Emblem of South Korea
The National Emblem of the Republic of Korea (Korean: 대한민국의 국장; Hanja: 大韓民國의 國章, lit. Republic of Korea national emblem) consists of the taeguk symbol present on the South Korean national flag surrounded by five stylized petals and a ribbon bearing the inscription of the official Korean name of the country (Daehan Minguk), in Korean characters. The Taegeuk represents peace and harmony. The five petals all have meaning and are related to South Korea's national flower, the Hibiscus syriacus, or Rose of Sharon (Korean: 무궁화; Hanja: 無窮花, mugunghwa).
|National Emblem of the Republic of Korea|
|Armiger||Republic of Korea|
|Adopted||10 December 1963 (modified in 1997)|
|Blazon||A Taegeuk gules and azure upon a Hibiscus syriacus or Korean rose, with a banner surrounding it, saying Republic of Korea in Korean.|
The emblem was adopted on 10 December 1963. The flower and yin-yang symbols are generally considered by South Koreans to be traditional symbols of the "Korean race" (Korean: 한민족, lit. "Han race").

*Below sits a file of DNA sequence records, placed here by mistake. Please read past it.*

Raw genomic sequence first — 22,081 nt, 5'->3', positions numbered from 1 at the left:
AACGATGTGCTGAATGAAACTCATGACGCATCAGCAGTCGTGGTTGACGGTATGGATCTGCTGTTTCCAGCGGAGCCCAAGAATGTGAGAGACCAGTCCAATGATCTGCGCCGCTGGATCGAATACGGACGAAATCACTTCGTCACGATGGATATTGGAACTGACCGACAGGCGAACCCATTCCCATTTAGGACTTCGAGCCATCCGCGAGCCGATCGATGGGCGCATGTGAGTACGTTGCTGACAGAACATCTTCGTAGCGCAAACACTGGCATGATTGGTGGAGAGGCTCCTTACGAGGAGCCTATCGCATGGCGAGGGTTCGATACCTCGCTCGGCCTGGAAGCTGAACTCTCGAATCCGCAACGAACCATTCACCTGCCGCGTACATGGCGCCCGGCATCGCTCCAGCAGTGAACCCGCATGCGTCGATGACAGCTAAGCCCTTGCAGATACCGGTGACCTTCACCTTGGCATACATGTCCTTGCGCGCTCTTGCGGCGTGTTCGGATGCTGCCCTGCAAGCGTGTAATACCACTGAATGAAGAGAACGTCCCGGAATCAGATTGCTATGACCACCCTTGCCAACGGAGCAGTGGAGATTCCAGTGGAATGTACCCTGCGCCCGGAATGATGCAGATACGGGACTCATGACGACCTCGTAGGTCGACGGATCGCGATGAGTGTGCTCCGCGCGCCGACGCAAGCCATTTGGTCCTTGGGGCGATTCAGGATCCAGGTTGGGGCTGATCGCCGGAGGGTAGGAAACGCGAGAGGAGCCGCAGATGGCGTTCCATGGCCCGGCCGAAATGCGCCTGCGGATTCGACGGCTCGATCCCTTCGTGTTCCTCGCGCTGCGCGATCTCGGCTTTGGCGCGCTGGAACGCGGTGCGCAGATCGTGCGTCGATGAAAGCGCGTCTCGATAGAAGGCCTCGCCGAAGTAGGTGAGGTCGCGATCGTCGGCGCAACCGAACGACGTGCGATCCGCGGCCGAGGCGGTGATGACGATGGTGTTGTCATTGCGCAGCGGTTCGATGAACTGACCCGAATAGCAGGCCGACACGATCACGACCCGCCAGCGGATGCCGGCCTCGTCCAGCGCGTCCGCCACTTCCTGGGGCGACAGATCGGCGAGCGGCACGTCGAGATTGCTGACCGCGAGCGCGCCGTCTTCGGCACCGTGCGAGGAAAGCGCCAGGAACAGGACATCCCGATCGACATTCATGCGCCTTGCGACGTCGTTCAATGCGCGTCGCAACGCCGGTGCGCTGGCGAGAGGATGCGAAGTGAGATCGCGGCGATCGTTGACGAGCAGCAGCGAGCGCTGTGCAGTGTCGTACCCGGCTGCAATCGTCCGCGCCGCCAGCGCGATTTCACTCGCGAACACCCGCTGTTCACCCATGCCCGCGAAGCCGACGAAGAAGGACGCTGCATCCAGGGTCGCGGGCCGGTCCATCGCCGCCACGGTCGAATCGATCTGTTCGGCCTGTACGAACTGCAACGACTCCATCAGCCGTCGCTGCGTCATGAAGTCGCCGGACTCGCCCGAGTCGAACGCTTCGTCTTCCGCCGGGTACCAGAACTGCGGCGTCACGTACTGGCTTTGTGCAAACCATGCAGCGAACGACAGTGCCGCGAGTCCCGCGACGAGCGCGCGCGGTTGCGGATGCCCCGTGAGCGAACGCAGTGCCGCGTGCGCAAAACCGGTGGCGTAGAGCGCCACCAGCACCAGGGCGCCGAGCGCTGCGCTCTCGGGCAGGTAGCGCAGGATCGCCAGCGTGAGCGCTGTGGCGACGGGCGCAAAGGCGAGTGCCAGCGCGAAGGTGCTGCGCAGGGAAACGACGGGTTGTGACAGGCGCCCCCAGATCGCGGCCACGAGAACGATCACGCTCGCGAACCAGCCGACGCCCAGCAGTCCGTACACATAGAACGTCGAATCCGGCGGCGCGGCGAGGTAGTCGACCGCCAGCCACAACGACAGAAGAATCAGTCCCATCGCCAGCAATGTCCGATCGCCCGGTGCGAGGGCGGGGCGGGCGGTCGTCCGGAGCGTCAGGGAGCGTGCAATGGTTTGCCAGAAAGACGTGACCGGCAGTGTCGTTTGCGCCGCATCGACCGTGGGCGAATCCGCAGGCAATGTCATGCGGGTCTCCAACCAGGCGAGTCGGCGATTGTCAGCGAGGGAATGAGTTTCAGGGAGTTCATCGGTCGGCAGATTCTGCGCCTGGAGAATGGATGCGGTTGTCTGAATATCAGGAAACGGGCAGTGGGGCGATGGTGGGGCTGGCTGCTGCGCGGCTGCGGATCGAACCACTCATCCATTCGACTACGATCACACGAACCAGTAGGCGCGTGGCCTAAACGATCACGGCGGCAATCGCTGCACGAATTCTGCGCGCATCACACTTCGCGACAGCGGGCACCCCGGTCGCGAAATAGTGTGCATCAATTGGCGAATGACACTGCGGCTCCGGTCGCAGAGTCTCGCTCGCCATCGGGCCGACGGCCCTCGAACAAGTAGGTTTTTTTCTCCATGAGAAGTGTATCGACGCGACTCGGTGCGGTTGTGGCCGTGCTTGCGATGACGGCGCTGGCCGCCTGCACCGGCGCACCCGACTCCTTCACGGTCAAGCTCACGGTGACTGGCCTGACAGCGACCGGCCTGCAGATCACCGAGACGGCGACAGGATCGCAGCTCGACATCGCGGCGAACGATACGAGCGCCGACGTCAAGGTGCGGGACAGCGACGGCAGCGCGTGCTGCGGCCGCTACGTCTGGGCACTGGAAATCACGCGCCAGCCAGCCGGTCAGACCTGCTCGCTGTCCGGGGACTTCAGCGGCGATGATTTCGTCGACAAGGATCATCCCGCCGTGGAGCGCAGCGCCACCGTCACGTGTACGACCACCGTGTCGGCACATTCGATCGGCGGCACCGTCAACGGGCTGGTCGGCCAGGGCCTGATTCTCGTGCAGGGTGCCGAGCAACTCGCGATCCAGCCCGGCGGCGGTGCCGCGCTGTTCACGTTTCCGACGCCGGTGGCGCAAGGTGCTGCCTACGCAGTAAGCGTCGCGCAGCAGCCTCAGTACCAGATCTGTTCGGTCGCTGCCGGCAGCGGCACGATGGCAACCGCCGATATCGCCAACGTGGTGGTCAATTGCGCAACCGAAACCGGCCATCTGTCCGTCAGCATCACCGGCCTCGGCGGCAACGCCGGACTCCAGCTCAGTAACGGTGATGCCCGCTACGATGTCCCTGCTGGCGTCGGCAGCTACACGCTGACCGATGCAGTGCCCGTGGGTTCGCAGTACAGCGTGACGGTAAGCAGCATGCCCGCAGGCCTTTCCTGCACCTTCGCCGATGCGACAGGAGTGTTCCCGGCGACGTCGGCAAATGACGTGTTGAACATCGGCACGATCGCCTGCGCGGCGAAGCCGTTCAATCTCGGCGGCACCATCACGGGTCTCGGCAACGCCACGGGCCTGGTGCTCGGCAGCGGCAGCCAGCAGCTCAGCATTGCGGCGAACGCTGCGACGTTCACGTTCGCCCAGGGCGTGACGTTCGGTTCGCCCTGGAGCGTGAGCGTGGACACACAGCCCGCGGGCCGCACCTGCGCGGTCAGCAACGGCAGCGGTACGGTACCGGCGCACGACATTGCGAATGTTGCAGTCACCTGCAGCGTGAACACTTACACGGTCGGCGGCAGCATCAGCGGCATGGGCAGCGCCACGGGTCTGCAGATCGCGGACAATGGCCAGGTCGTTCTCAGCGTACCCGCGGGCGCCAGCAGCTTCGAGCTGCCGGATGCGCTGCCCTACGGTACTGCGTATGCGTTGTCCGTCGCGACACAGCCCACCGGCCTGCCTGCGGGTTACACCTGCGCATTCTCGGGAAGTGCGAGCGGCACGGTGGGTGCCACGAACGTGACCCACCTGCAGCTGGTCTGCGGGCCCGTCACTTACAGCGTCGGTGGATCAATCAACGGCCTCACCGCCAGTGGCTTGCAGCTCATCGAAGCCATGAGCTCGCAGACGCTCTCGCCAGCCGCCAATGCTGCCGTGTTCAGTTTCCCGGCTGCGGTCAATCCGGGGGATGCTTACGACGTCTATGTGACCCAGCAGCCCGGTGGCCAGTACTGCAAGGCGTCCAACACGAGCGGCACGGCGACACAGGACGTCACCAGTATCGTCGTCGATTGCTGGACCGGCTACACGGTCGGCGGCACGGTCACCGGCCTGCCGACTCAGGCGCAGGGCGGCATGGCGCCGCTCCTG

- Ministry of the Interior of the Republic of Korea (2017). National Symbols of the Republic of Korea: Uniting People and Elevating National Pride. Seoul: Ministry of the Interior of the Republic of Korea. pp. 10–11. Retrieved 6 August 2017.
- Myers, Brian Reynolds (2011). "North Korea's state-loyalty advantage". Free Online Library. Archived from the original on 20 May 2018. Retrieved 20 May 2018.
The state emblem (adopted in 1963) is a yin-yang symbol on a rose of Sharon--another purely racial symbol.
|This South Korea-related article is a stub. You can help Wikipedia by expanding it.|
|This heraldry-related article is a stub. You can help Wikipedia by expanding it.|